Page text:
as well. One and a Half Stars out of Five.
readers know that I'm a huge fan of the Disney computer animation division known as Pixar. I love their whimsy, their attention
to detail, and their ability to pull on my heartstrings. I'll put in a good word for all of their films, from the highly well-regarded
"Toy Story" series to the unfairly underpraised "Cars" movies. Pixar has kept up the good work with their
latest offering, "Brave".
4:34 pm edt
Set in medieval Scotland, "Brave" tells the story of Princess Merida (Kelly Macdonald, in an excellent voice performance),
daughter to King Fergus (Billy Connelly, in another excellent voice performance) and Queen Elinor (Emma Thompson, in a voice
performance so excellent I wonder if it can qualify for an Academy Award). Elinor wants Merida to behave regally, but Merida
wants to be free and go on adventures. Merida goes on and on about her distaste for royal life, which irks me because it's
such a privileged life. She's never wanting for food or clothing, nor is she treated meanly or forced to labor. She even has
two loving parents, and we all know how rare that is for a Disney movie.
Merida's displeasure comes to a head when her parents tell her she needs to get married. Three prominent lords visit the castle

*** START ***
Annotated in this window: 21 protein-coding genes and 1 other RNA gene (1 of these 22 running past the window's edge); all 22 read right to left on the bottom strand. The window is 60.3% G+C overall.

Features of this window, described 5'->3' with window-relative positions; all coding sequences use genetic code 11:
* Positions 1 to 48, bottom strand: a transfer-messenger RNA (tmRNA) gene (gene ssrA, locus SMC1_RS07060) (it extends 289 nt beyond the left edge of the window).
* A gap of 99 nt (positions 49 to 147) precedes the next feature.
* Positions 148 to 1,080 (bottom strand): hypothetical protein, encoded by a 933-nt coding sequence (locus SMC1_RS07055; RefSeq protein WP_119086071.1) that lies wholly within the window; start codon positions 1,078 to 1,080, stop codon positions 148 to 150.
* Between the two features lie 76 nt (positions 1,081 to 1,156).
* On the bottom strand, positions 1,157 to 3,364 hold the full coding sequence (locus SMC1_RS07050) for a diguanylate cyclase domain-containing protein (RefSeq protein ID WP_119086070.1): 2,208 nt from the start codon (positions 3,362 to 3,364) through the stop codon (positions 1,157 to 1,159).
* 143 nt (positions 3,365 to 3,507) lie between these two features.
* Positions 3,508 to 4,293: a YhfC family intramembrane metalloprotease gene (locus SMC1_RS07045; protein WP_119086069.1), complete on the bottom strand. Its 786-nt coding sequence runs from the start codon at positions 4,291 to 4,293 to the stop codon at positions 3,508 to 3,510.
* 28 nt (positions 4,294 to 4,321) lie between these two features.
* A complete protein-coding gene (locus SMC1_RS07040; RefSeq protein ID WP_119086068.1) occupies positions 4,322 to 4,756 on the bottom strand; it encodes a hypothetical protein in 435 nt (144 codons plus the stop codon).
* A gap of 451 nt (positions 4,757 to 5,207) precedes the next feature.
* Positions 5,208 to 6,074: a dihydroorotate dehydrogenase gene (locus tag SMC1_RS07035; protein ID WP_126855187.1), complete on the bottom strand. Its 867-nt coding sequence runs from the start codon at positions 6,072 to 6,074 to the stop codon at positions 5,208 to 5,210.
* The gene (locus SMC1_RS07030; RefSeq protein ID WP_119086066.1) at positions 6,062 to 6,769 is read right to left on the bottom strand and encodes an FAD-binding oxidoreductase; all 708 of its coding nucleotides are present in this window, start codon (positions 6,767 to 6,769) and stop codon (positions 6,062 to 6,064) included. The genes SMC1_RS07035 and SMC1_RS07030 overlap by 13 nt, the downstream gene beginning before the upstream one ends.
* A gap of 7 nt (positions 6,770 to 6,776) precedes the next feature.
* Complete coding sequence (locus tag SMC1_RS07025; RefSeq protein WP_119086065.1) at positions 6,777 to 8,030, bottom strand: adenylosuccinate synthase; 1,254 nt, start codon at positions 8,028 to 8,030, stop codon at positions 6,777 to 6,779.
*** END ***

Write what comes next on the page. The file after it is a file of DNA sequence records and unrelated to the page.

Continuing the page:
to present their loser sons as suitors. These scenes are the ones featured most in the film's advertisements, and they are
just as funny if not funnier than they claim to be. The lords are overly competitive and quick to boast. King Fergus tries
to act above it all, but gets caught up in the fray himself. Adding to the comedic chaos are Merida's triplet brothers, whose
antics (usually involving stealing treats) drive everybody bonkers. It takes the firmness of Queen Elinor to keep everybody
Merida and Elinor
have a falling out after Merida defiantly shows up the suitors in an archery competition. She runs away and finds a witch
(Julie Walters, in yet another excellent voice performance), and asks her for a spell to change her mother. What she means
is that she wants spell that changes her mother's mind about the marriage, but the witch gives her a spell that changes her
mother into a bear. The kingdom can't have a bear for a queen, it wouldn't be proper. Seriously, King Fergus hates bears ever
since one took his leg. They switch his demeanor from jolly and wise to vengeful and irrational in a real hurry.
Merida sneaks Elinor out of the castle and they